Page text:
Supreme Court’s Verdict: Air India Employee Writ Petitions Dismissed

In a groundbreaking decision in RS Madireddy and Anr vs Union of India and ors., the Supreme Court threw out writ petitions filed by Air India employees seeking resolution on salary and promotion disputes. Justices BR Gavai and Sandeep Mehta underscored that with Air India’s shift from government to private ownership, these petitions no longer hold legal ground. The Court, echoing a 2022 ruling by the Bombay High Court, saw no reason to diverge from this stance, ultimately dismissing the appeals.

Here’s what happened:

  • The Supreme Court’s verdict stemmed from an appeal against a September 2022 Bombay High Court ruling, which similarly deemed writ petitions by Air India employees regarding salary and promotion matters as untenable post-privatization.
  • In January of the previous year, the Supreme Court had solicited responses from both the Central government and Air India Limited concerning this issue.
  • The Bombay High Court determined that while the petitions were initially admissible, Air India’s privatisation subsequently placed them beyond the court’s jurisdiction to issue writs, orders, or directives to the company.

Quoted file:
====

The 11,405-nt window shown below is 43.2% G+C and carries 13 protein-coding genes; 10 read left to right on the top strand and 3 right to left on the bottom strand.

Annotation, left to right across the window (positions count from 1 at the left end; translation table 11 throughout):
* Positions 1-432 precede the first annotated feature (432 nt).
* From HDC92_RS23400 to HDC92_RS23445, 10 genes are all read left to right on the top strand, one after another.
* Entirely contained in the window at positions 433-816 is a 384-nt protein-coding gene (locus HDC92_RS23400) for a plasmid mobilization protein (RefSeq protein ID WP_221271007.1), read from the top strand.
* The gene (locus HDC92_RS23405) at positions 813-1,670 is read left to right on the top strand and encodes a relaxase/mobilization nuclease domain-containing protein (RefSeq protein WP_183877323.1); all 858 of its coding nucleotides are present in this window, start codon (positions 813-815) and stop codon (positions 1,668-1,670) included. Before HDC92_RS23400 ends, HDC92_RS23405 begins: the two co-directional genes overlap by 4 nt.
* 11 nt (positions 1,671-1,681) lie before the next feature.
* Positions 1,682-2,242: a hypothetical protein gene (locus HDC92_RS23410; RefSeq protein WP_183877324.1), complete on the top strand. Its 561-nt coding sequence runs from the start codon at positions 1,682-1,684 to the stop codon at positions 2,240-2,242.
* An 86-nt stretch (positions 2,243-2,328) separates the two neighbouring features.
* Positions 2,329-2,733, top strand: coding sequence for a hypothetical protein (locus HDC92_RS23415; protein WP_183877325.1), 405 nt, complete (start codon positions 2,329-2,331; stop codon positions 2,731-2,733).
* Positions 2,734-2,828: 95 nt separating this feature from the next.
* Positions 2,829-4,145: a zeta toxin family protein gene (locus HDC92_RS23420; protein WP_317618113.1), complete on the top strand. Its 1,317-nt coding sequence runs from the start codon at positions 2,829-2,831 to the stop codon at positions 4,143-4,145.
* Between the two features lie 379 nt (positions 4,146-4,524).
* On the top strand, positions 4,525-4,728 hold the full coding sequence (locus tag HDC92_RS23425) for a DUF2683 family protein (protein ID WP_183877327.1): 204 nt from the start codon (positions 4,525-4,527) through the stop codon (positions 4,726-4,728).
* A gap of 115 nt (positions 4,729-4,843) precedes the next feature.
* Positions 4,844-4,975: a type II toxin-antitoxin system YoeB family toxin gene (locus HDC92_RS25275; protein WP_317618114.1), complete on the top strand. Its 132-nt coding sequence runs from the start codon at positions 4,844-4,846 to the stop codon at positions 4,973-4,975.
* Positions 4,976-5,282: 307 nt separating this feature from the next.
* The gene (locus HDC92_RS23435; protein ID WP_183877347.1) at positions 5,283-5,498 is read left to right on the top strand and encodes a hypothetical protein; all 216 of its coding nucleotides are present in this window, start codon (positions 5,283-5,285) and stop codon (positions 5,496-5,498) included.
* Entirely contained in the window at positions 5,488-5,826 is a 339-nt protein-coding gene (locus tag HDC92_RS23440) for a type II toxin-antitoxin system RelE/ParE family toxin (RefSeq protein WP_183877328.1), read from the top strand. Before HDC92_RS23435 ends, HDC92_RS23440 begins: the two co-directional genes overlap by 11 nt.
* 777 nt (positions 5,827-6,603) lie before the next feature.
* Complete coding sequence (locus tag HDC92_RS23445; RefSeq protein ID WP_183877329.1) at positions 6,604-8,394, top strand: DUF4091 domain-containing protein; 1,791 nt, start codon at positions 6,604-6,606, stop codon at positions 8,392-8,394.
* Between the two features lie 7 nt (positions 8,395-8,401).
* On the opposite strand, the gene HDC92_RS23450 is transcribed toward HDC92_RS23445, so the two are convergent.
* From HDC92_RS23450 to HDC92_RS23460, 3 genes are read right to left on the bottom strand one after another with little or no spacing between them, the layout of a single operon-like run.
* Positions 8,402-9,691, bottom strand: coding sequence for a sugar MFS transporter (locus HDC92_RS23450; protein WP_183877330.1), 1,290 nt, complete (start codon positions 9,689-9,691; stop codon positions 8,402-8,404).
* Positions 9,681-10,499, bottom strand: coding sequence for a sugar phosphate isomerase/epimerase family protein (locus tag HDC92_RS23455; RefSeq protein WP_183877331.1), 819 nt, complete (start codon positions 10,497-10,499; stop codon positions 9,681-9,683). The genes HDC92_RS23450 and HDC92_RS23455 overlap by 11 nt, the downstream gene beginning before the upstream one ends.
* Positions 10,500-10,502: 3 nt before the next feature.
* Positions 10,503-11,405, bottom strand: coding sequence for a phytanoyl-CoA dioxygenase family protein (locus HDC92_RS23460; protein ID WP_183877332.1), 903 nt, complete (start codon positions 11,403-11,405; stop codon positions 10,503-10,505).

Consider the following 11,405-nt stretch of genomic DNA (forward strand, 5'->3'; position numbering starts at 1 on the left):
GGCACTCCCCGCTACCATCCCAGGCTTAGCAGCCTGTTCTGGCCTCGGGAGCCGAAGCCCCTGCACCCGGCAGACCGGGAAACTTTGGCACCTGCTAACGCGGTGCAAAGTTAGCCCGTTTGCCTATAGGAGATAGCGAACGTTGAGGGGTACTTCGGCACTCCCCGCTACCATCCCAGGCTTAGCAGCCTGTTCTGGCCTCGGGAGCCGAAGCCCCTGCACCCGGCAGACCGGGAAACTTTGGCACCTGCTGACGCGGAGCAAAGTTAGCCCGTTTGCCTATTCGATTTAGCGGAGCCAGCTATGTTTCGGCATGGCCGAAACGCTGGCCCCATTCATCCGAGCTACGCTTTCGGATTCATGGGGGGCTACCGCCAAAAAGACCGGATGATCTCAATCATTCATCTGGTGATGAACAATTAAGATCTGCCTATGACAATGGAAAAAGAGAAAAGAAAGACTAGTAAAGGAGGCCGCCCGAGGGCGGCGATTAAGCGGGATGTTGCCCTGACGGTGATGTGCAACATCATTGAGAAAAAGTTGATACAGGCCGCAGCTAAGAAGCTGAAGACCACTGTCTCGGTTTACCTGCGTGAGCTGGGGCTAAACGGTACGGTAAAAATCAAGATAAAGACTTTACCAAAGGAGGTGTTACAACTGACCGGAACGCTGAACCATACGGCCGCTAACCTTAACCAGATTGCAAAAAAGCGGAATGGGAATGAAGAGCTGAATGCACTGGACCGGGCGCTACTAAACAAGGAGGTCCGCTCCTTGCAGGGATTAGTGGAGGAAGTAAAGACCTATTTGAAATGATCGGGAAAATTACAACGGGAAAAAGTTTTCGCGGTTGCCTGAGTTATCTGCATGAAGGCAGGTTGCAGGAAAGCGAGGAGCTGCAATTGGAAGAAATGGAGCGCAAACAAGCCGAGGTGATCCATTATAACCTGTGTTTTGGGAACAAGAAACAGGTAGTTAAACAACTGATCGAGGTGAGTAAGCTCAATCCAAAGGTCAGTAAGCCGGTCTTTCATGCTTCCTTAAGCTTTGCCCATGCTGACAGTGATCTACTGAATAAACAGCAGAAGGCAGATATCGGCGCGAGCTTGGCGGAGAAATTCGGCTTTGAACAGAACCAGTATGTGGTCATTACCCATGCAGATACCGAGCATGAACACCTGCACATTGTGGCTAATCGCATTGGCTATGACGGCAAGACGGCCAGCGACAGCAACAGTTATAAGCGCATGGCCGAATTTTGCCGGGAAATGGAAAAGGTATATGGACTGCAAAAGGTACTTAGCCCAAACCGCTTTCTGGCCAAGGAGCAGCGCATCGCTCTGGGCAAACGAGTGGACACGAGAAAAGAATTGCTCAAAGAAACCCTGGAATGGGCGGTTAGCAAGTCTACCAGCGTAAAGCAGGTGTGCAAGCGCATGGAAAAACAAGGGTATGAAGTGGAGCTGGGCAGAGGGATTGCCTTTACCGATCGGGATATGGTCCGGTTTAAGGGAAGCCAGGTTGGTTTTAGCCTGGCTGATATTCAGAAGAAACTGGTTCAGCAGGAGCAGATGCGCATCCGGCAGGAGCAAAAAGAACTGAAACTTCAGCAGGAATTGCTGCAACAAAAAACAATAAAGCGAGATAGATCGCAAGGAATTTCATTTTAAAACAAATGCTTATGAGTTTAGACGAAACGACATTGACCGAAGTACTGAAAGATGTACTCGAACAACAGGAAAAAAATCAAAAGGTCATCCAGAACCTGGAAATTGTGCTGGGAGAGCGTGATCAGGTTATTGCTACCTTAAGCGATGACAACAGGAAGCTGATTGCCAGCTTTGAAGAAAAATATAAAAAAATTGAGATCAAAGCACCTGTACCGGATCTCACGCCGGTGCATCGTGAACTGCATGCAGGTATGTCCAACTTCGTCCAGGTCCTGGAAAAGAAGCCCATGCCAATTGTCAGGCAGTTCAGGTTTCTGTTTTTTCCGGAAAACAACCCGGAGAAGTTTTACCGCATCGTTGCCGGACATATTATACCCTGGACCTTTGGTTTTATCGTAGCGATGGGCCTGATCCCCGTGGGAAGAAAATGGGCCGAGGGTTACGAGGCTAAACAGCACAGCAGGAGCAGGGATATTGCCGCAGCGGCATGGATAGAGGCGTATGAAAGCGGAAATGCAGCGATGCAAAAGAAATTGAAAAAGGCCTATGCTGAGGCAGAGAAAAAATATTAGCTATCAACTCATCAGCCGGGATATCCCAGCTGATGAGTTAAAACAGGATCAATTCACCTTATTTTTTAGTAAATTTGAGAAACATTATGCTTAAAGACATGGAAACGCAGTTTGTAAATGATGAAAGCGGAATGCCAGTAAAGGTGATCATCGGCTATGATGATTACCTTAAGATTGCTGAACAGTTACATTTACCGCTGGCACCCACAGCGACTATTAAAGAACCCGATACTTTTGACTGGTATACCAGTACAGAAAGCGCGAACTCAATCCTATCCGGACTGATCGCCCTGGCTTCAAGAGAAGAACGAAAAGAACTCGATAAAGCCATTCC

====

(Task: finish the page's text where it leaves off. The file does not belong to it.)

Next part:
• Retired employees had filed pleas before the High Court, alleging violations of constitutional articles due to pay stagnation and lack of promotions.
  • The central question revolved around whether events significantly impacting the court’s jurisdiction rendered the petitions non-maintainable, regardless of their status at the time of filing.
  • The High Court emphasized that the issue of writ petition maintainability following a company’s privatisation was no longer open to debate.
  • In its disposal of the petitions, the High Court clarified that the time during which the case was pending would not contribute to the limitation period if the petitioners pursued alternative legal remedies.
  • Subsequently, the employees initiated an appeal before the Supreme Court to contest the High Court’s decision.
  • The Supreme Court’s January ruling sought to examine whether the petitions remained maintainable in light of Air India’s transition to private ownership.
  • Ultimately, the Supreme Court upheld the Bombay High Court’s stance, dismissing the employees’ appeals regarding their salary and promotion grievances against Air India.

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About the Author: Payal Singh